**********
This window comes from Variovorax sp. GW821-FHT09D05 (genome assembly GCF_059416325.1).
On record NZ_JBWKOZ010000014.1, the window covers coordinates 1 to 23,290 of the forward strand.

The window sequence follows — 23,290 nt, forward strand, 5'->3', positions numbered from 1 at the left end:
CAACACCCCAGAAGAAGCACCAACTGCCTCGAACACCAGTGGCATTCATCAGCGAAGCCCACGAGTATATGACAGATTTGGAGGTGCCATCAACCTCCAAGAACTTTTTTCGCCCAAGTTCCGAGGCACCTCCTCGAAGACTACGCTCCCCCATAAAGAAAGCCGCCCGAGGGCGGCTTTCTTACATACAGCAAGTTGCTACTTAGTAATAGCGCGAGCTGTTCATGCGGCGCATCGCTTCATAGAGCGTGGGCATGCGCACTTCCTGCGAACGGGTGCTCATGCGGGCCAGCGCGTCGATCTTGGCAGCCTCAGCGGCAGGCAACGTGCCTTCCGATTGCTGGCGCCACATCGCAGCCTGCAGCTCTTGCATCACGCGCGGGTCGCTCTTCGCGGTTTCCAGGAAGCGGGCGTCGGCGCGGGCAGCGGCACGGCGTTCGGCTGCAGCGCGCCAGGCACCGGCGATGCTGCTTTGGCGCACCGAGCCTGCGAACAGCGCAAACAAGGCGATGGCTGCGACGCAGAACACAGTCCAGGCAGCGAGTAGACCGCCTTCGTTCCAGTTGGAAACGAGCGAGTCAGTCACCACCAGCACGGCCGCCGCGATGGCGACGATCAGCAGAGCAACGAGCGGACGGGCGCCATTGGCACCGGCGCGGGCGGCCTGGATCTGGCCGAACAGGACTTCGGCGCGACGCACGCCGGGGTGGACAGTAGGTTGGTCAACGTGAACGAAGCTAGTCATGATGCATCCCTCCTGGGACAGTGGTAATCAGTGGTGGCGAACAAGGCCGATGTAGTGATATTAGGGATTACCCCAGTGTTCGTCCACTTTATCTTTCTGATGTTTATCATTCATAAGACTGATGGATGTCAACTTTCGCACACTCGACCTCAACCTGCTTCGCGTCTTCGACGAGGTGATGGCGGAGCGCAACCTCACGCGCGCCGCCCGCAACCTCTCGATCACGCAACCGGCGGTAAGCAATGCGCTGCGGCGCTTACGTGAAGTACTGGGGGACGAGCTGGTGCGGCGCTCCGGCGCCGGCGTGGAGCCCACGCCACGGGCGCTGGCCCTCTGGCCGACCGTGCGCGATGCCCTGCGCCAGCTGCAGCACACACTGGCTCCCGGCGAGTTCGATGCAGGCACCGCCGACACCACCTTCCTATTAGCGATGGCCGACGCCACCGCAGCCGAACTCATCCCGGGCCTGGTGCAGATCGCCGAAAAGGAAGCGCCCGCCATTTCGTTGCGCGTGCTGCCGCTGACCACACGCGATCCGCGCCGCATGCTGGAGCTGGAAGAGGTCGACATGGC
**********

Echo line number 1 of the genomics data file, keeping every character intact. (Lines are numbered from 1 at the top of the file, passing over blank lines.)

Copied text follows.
This window comes from Variovorax sp. GW821-FHT09D05 (genome assembly GCF_059416325.1).